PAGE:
Evolutionary Psychology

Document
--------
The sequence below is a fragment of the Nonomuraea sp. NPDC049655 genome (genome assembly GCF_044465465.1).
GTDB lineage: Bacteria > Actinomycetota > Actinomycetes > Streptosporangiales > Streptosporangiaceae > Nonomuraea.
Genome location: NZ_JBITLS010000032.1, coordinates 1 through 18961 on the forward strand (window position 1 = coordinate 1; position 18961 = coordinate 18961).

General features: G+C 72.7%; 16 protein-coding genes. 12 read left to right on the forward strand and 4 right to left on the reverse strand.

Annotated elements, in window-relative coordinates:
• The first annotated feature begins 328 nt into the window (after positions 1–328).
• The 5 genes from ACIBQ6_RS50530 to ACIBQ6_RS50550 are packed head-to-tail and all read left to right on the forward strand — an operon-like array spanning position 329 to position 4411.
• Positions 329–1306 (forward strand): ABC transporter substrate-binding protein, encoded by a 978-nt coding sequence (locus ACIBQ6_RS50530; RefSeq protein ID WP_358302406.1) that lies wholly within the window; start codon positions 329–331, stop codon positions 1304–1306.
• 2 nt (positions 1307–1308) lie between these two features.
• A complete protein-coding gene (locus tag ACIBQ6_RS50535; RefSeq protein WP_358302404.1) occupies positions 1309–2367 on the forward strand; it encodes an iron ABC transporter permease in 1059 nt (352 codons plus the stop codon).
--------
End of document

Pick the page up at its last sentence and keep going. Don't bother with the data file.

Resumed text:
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Evolutionary psychology is an approach in the social and natural sciences that studies the psychological behaviours and adaptations of humans to the changing physical and social environment. It’s basically a combination of evolutionary biology and cognitive psychology. In 1859, Charles Darwin set out his theory of evolution by natural selection as an explanation for adaptation and speciation. He believed that all plants and animals had evolved from a few common ancestors by means of natural selection. The theory is based on the assumption that living organisms face environmental challenges. This means that those who adapt best to the environment will have a greater chance of surviving, having children, and passing on their genes to the next generations. Darwin’s theory of natural selection explains how species acquire adaptive characteristics to survive in an ever-changing environment. According to his theory, those members of a species who have characteristics which are better suited to the environment will be more likely to breed, thus to pass on these traits. Organisms with specific genetic traits that enhance survival are said to be naturally selected. Once study demostrating an adaptive behaviouris that by Charles & Bargh (1999) who investigated the human tendency to mimic the behaviour in another in a social situation. They called this the “Chameleon effect”. The chameleon effect basically refers to the tendency to adopt the postures, gestures, and mannerisms of interaction partners (nonconscious mimicry). As human beings, we mimic eachother due to the desire to fit in and belong (Social glue), therefore having a more chance of survival and less chances of depression. Charles & Bargh (1999) aimed to investigate the occurrence of a chameleon effect in an interview situation. The reserch hypotheisis was that the frequency of participants/ interviewees ‘foot-tapping’ and ‘face-rubbing’ mannerisms will be greater when with an interviewer who taps their foot and rubs their face than with an interviewer who does not demostrate these behaviours. In the investigation, there were two conditions; one, the interviewer displays foot-tapping and face-rubbing mannerisms and the two, the interviewer does not display foot-tapping and face-rubbing. Using the chameleon effect, they argued that unconscious habit of imitating behaviours such as foot-tapping enables rapport-building and social bonding between individuals. Charles & Bargh (1999) discovered significant results, foot-tapping and face-rubbing mannerisms were positively correlated between the interviewer and interviewee. Foot-tapping was more positively correlated and increased by 50%, on the other hand, face-rubbing increased by 20%. This provides evidence to illustrate how mimicry occurs in human beings to a significant level, it therefore supported their hypothesis, stating that unintentional mimicry and imitation facilitates social bonding. Charles & Bargh (1999), had it’s strengths and weaknesses. Strengths of this lab experiment was that ot was standerdized and controlled. Therefore, it was quite accurate and reliable. Also another advantage was that, the participants were not aware of the aim or hypothesis of the experiment, therefore reduced demand characteristics. However, the experiment was based on a western sample, therefore, there may be differences in behavioural pattersn and also it was unethical because tha participants weren’t informed of the study although later on, it was justified to them. Fear? Disgust? It’s all in our genes. Evolutionary psychology helps to explain how we became who we are today. Also tells us much about ourselves, our fears, emotions and cravings. It’s all in our genes, and the lives our ancestors lived generations ago. Dan Fessler, an anthropologist, assists in the effort to understand how the world in which our ancestors evolved forced them to avoid things and others just to survive. His primary area of reserch is the...
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